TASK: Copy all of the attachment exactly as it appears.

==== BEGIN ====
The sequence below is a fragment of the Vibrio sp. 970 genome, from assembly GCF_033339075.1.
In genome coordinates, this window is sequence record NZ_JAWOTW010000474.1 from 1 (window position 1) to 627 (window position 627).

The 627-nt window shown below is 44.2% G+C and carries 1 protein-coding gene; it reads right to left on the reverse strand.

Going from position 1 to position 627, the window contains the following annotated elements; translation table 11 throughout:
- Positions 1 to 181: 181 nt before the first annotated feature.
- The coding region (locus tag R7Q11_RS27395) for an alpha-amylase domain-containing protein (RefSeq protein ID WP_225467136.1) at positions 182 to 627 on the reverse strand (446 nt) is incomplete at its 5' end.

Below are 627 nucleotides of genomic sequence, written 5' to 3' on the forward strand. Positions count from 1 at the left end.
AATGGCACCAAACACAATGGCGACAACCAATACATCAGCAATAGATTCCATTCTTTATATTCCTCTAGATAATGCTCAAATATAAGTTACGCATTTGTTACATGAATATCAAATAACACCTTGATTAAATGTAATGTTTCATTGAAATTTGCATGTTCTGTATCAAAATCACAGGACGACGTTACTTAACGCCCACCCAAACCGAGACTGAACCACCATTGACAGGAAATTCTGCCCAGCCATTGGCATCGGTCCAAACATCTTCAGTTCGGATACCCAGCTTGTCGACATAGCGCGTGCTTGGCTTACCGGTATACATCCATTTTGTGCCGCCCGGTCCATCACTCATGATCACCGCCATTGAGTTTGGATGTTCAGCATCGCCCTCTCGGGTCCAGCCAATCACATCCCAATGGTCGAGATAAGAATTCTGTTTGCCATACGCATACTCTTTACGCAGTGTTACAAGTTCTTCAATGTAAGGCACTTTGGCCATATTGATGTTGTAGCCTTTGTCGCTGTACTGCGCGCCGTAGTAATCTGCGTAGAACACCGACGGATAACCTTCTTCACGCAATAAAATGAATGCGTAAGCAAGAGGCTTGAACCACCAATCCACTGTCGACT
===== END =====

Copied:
The sequence below is a fragment of the Vibrio sp. 970 genome, from assembly GCF_033339075.1.
In genome coordinates, this window is sequence record NZ_JAWOTW010000474.1 from 1 (window position 1) to 627 (window position 627).

The 627-nt window shown below is 44.2% G+C and carries 1 protein-coding gene; it reads right to left on the reverse strand.

Going from position 1 to position 627, the window contains the following annotated elements; translation table 11 throughout:
- Positions 1 to 181: 181 nt before the first annotated feature.
- The coding region (locus tag R7Q11_RS27395) for an alpha-amylase domain-containing protein (RefSeq protein ID WP_225467136.1) at positions 182 to 627 on the reverse strand (446 nt) is incomplete at its 5' end.

Below are 627 nucleotides of genomic sequence, written 5' to 3' on the forward strand. Positions count from 1 at the left end.
AATGGCACCAAACACAATGGCGACAACCAATACATCAGCAATAGATTCCATTCTTTATATTCCTCTAGATAATGCTCAAATATAAGTTACGCATTTGTTACATGAATATCAAATAACACCTTGATTAAATGTAATGTTTCATTGAAATTTGCATGTTCTGTATCAAAATCACAGGACGACGTTACTTAACGCCCACCCAAACCGAGACTGAACCACCATTGACAGGAAATTCTGCCCAGCCATTGGCATCGGTCCAAACATCTTCAGTTCGGATACCCAGCTTGTCGACATAGCGCGTGCTTGGCTTACCGGTATACATCCATTTTGTGCCGCCCGGTCCATCACTCATGATCACCGCCATTGAGTTTGGATGTTCAGCATCGCCCTCTCGGGTCCAGCCAATCACATCCCAATGGTCGAGATAAGAATTCTGTTTGCCATACGCATACTCTTTACGCAGTGTTACAAGTTCTTCAATGTAAGGCACTTTGGCCATATTGATGTTGTAGCCTTTGTCGCTGTACTGCGCGCCGTAGTAATCTGCGTAGAACACCGACGGATAACCTTCTTCACGCAATAAAATGAATGCGTAAGCAAGAGGCTTGAACCACCAATCCACTGTCGACT